August 2010
Volume 10, Issue 7
Free
Vision Sciences Society Annual Meeting Abstract  |   August 2010
REM sleep prevents interference in the texture discrimination task
Author Affiliations
  • Sara Mednick
    Department of Psychiatry, School of Medicine, UCSD
Journal of Vision August 2010, Vol.10, 1122. doi:10.1167/10.7.1122
  • Views
  • Share
  • Tools
    • Alerts
      ×
      This feature is available to authenticated users only.
      Sign In or Create an Account ×
    • Get Citation

      Sara Mednick; REM sleep prevents interference in the texture discrimination task. Journal of Vision 2010;10(7):1122. doi: 10.1167/10.7.1122.

      Download citation file:


      © ARVO (1962-2015); The Authors (2016-present)

      ×
  • Supplements
Abstract

Improvement in the texture discrimination task (TDT) depends on sleep, shows feature and retinotopic specificity, varies with stimulus exposure, and is vulnerable to interference. Using a classic interference paradigm, Yotsumoto et al (2009) showed that two-part training on competing background orientations blocked learning of the initial stimulus set. We examined the role of sleep in perceptual interference on a short version of the TDT (to avoid deterioration effects). Interference was tested using two-part training with vertical or horizontal background orientations, which were presented in either the same or different retinotopic locations (lower left and upper right). We examined three nap conditions: naps (with and without rapid eye movement (REM) sleep) compared with quiet rest. We found that quiet rest showed no improvement in the interference condition, whereas naps with REM sleep eliminated interference effects. In fact, REM naps showed more than double the magnitude of learning in the interference condition compared with the non-interference condition. Learning in the interference condition was significantly correlated with the amount of REM sleep in the nap, no other sleep stage was related to performance changes. Interestingly, quiet rest produced perceptual learning to the same degree as sleep in the non-interference conditions. In conclusion, when the brain is serially presented with competing information, such as discriminating a target embedded within two different background orientations, REM sleep appears to enhance memory for information presented first. Thus, the memory trace becomes resilient to interference from subsequent competing targets. Furthermore, although prior studies have compared sleep to active waking controls, we find that quiet rest maybe as effective for learning as REM sleep.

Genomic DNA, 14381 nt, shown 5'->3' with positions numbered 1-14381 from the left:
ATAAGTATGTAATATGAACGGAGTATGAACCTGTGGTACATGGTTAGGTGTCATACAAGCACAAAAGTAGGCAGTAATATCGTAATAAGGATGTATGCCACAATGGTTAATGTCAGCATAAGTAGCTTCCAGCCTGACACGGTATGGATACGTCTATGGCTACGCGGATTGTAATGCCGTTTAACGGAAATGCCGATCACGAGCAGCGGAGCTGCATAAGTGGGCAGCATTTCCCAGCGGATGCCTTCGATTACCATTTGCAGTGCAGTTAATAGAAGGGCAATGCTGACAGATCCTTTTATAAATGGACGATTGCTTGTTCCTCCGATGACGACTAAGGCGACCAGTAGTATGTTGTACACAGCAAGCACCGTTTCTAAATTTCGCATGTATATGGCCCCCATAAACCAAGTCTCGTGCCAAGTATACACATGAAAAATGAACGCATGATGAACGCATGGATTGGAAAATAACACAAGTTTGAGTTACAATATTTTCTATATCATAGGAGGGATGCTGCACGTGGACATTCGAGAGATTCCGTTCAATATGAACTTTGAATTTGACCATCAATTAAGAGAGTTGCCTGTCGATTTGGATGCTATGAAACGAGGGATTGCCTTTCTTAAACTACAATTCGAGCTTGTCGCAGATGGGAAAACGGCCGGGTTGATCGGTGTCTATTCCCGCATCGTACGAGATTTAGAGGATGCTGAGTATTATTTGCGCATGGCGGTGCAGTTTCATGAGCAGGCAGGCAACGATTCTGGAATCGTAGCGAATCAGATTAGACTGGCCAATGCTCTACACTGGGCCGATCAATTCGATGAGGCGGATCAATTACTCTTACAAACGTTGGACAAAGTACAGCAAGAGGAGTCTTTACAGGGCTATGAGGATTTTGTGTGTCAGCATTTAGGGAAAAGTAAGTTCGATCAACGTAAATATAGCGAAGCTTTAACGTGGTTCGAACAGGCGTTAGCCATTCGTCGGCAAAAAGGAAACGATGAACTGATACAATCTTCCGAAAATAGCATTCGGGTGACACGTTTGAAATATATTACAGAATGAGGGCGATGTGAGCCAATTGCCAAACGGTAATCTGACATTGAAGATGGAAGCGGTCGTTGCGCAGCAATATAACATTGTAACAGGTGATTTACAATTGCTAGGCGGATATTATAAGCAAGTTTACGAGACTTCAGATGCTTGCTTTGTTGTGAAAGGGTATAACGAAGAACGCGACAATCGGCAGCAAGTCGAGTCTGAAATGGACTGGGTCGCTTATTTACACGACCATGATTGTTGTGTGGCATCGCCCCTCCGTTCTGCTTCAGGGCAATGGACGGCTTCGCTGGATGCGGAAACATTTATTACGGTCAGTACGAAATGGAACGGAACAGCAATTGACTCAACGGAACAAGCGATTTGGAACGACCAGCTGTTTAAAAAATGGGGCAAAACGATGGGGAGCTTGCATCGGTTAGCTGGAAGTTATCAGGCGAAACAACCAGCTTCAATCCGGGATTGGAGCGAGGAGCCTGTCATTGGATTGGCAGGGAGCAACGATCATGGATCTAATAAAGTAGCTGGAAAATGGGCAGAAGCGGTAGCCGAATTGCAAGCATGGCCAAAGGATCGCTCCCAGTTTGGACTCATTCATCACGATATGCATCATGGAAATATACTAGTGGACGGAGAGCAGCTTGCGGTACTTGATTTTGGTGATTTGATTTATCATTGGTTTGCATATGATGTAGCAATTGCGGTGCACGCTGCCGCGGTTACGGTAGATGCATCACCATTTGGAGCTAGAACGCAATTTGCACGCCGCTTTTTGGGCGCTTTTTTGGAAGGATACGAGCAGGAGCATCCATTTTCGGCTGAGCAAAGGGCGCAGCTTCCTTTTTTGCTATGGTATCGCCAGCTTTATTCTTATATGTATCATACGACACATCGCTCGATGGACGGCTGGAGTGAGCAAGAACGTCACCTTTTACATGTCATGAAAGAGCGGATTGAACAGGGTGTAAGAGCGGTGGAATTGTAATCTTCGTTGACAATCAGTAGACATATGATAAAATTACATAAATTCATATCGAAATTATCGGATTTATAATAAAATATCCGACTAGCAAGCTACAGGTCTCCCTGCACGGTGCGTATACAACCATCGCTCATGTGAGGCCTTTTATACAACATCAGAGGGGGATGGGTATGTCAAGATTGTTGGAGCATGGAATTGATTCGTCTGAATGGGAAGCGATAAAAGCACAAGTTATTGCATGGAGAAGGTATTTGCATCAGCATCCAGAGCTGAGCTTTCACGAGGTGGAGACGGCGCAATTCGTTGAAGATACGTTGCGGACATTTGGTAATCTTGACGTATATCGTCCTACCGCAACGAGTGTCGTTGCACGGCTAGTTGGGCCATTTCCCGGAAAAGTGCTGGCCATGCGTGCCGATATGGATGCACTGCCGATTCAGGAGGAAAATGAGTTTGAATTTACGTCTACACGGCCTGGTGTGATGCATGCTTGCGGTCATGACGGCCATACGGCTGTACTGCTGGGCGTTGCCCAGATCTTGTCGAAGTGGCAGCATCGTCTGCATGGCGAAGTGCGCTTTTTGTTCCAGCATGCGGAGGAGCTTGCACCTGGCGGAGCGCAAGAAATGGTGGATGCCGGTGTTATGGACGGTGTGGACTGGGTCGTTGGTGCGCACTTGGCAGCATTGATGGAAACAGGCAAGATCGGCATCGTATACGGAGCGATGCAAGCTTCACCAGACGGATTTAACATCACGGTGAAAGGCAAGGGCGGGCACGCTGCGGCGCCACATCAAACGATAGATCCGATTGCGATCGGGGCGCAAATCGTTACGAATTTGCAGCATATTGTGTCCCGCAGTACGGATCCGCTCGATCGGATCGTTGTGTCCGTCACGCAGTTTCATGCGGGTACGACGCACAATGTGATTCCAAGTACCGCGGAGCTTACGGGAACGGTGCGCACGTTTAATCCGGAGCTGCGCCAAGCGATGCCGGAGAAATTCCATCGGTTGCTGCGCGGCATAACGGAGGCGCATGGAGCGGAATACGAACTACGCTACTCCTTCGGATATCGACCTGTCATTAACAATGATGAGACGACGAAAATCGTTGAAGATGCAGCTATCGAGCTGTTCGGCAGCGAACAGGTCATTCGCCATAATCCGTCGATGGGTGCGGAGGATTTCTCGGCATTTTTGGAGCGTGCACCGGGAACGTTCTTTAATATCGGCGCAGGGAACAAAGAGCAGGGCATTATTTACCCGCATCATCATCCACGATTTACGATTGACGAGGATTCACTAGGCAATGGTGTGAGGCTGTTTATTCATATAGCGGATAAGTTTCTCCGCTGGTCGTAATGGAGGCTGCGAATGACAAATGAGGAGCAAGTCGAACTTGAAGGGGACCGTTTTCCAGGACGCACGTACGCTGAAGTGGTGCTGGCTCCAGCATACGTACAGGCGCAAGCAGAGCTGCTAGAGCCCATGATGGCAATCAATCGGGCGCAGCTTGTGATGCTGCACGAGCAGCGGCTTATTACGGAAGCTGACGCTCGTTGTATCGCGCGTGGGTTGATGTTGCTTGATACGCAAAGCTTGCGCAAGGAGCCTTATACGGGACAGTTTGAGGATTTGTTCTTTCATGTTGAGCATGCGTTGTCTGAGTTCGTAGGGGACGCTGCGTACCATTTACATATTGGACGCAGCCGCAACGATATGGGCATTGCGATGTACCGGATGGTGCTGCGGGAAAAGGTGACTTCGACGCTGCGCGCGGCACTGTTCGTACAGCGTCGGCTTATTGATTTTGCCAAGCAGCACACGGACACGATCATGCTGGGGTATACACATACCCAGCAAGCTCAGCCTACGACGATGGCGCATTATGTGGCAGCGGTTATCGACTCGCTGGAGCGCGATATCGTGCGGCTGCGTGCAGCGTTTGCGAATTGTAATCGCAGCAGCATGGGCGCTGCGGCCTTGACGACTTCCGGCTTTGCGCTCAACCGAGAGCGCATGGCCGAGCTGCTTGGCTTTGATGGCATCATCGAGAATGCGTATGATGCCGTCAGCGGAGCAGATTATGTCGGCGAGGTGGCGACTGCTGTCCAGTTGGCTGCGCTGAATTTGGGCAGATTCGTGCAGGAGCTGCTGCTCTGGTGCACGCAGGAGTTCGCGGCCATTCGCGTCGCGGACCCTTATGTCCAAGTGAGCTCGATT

Mednick, S. (2010). REM sleep prevents interference in the texture discrimination task [Abstract]. Journal of Vision, 10(7):1122, 1122a, http://www.journalofvision.org/content/10/7/1122, doi:10.1167/10.7.1122. [CrossRef]
Footnotes
 K01-MH080992.
×
×

This PDF is available to Subscribers Only

Sign in or purchase a subscription to access this content. ×

You must be signed into an individual account to use this feature.

×